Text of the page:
In a presentation at McDermott’s Employment and Employee Benefits Forum, Jeffrey Holdvogt discussed qualified plans, including student loan repayment benefits and the rise of DOL/IRS/PBGC plan activity. He also commented on the scrutiny on plan governance and fiduciary process materials. He addressed the legal challenges and mandates, such as state laws protecting against balance billing by out-of-network providers.
Jeffrey (Jeff) M. Holdvogt advises clients regarding a wide range of employee benefits matters. He focuses primarily on the design and administration of complex pension, defined contribution and executive deferred compensation arrangements. Jeff counsels privately and publicly held corporations on ongoing day-to-day retirement and executive compensation issues, as well as employee benefits design and transition matters arising from corporate mergers, acquisitions and divestitures. Read Jeff Holdvogt's full bio.
In a presentation at McDermott’s Employment and Employee Benefits Forum, our lawyers discuss the patchwork of state and local laws surrounding pay equity for similarly situated employees doing the same job. Particularly in California, new developments have emerged further clarifying pay equity laws. For best practices, they recommend:
- Establishing compensation ranges across substantially similar jobs
- Taking into account job-related factors when establishing and evaluating employee compensation
- Conducting pay equity analysis under privilege
- Performing a thoughtful time analysis and remedial action
In late December, US Senator Ron Wyden introduced the Retirement Parity for Student Loans Act (Student Loan Act), which would allow employers to make matching contributions under 401(k), 403(b) and SIMPLE plans with respect to student loan repayments made by employees. If enacted, this legislation would provide powerful new guidance for employers looking to offer student-loan-repayment-related benefits to their employees.
Last year, the Internal Revenue Service (IRS) released a groundbreaking private letter ruling (PLR) that helped to clear the way for employers to begin providing student loan repayment benefits as part of their 401(k) plans. More specifically, the PLR confirmed that, under certain circumstances, employers might be able to link the amount of employer contributions made on an employee’s behalf under a 401(k) plan to the amount of student loan repayments made by the employee outside the plan. However, the PLR only applied to the plan sponsor requesting the ruling and only addressed the specific issue and facts presented by the plan sponsor. As a result, although the PLR provided helpful guidance to employers, it also left many questions unanswered.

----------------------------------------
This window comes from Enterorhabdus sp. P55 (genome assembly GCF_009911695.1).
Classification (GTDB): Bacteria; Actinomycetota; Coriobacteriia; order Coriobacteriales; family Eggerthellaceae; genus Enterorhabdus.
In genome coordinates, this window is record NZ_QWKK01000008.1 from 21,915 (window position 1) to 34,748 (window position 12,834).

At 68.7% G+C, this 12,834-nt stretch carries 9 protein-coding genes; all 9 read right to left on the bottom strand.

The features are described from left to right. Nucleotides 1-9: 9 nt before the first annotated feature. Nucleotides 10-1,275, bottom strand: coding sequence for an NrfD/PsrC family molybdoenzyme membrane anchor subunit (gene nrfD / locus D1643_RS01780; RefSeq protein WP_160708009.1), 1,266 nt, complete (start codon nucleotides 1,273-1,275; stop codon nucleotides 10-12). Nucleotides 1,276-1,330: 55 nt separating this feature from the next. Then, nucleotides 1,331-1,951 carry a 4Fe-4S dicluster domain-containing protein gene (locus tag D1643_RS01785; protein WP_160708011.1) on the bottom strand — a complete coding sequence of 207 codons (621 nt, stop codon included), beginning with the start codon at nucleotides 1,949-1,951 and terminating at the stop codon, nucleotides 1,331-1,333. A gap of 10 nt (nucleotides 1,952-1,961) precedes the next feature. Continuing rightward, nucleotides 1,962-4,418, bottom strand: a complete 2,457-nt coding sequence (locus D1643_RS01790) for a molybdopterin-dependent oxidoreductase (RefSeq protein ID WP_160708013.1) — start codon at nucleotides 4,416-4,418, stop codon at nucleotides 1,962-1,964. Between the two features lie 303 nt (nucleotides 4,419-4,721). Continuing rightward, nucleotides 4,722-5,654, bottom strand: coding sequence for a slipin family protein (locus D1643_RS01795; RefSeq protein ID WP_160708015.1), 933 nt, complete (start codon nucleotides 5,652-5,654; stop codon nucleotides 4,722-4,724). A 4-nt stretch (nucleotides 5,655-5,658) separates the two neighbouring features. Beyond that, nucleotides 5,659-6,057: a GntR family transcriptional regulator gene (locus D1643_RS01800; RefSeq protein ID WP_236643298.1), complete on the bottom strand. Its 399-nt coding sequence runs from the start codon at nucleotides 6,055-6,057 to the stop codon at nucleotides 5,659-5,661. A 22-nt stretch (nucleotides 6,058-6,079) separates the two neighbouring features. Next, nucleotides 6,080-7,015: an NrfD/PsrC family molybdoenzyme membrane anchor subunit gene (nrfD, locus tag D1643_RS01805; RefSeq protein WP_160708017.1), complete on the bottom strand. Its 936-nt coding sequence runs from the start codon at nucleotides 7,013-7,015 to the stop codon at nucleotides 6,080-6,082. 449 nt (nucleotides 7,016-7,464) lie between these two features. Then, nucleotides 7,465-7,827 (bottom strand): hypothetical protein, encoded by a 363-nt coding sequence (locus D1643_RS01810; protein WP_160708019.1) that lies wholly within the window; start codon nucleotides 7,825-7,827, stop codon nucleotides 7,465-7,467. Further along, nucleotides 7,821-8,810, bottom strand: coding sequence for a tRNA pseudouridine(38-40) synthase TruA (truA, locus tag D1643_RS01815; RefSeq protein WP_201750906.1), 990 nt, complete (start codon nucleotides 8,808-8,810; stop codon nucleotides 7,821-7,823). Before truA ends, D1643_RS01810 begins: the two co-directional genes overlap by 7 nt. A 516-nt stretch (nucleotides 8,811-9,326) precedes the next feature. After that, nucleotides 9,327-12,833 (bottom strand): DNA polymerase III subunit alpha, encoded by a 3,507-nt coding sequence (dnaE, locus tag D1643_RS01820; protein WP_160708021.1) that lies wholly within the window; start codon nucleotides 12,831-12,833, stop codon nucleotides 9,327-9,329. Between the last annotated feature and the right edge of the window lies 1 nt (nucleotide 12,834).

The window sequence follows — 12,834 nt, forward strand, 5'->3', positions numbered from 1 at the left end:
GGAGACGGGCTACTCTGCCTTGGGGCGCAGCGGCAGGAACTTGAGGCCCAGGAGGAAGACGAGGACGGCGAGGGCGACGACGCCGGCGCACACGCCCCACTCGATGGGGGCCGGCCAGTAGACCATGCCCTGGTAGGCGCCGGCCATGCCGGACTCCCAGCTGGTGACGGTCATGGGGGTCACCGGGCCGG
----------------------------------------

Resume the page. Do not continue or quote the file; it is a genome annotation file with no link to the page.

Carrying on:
In response, many employers and industry groups have pushed for legislation that provides comprehensive guidance on how employers can and should structure student loan repayment benefits under their retirement plans. The Student Loan Act would address a number of the questions raised in response to the PLR and would provide employers more flexibility to offer student loan repayment benefits under their plans. In particular, the Student Loan Act would open the door for student loan repayments to be treated as elective deferrals under an employer’s plan and to qualify for corresponding matching contributions (rather than the special non-elective contributions described in the PLR). In addition, the Student Loan Act would clarify nondiscrimination testing requirements for student loan repayment benefits and address how student loan repayment benefits may be provided under not only traditional 401(k) plans, but also under safe harbor 401(k) plans, 403(b) plans and SIMPLE plans.
The Student Loan Act is part of the broader Retirement Security & Savings Act, which has bipartisan backing. The prospects for enactment of the Student Loan Act and Retirement Security & Savings Act are uncertain. Nevertheless, the release of the Student Loan Act, and its inclusion as part of the Retirement Security & Savings Act, shows that legislators are responding to employer demand and industry group efforts to seek further clarification on how they can provide employees with student loan repayment benefits under their tax-qualified retirement plans.
Recently the Internal Revenue Service (IRS) and the Social Security Administration announced the cost-of-living adjustments to the applicable dollar limits on various employer-sponsored retirement and welfare plans and the Social Security wage base for 2019. The table below compares the applicable dollar limits for certain employee benefit programs and the Social Security wage base for 2018 and 2019.*
UPDATE: On Thursday, November 11, 2018, the Internal Revenue Service announced that, for calendar year 2019, the annual maximum salary reduction limit for contributions to a health flexible spending account was increased by $50 to $2,700.
|RETIREMENT PLAN LIMITS||2018||2019|
|Annual compensation limit||$275,000||$280,000|
|401(k), 403(b) & 457(b) before-tax contributions||$18,500||$19,000|
|Catch-up contributions (if age 50 or older)||$6,000||$6,000|
|Highly compensated employee threshold||$120,000||$125,000|
|Key employee officer compensation threshold||$175,000||$180,000|
|Defined benefit plan annual benefit and accrual limit||$220,000||$225,000|
|Defined contribution plan annual contribution limit||$55,000||$56,000|
|Employee stock ownership plan (ESOP) limit for determining the lengthening of the general five-year distribution period||$220,000||$225,000|
|ESOP limit for determining the maximum account balance subject to the general five-year distribution period||$1,105,000||$1,130,000|
|HEALTH AND WELFARE PLAN LIMITS|
|Health Flexible Spending Accounts|
|Maximum salary reduction limit||$2,650||$2,700|
|High Deductible Health Plans (HDHP) and Health Savings Accounts (HSA)|
|HDHP – Maximum annual out-of-pocket limit (excluding premiums):|
|HDHP – Minimum annual deductible:|
|HSA – Annual contribution limit:|
|Catch-up contributions (age 55 or older)||$1,000||$1,000|
|SOCIAL SECURITY WAGE BASE|
|Social Security Maximum Taxable Earnings (dollars)||$128,400||$132,900|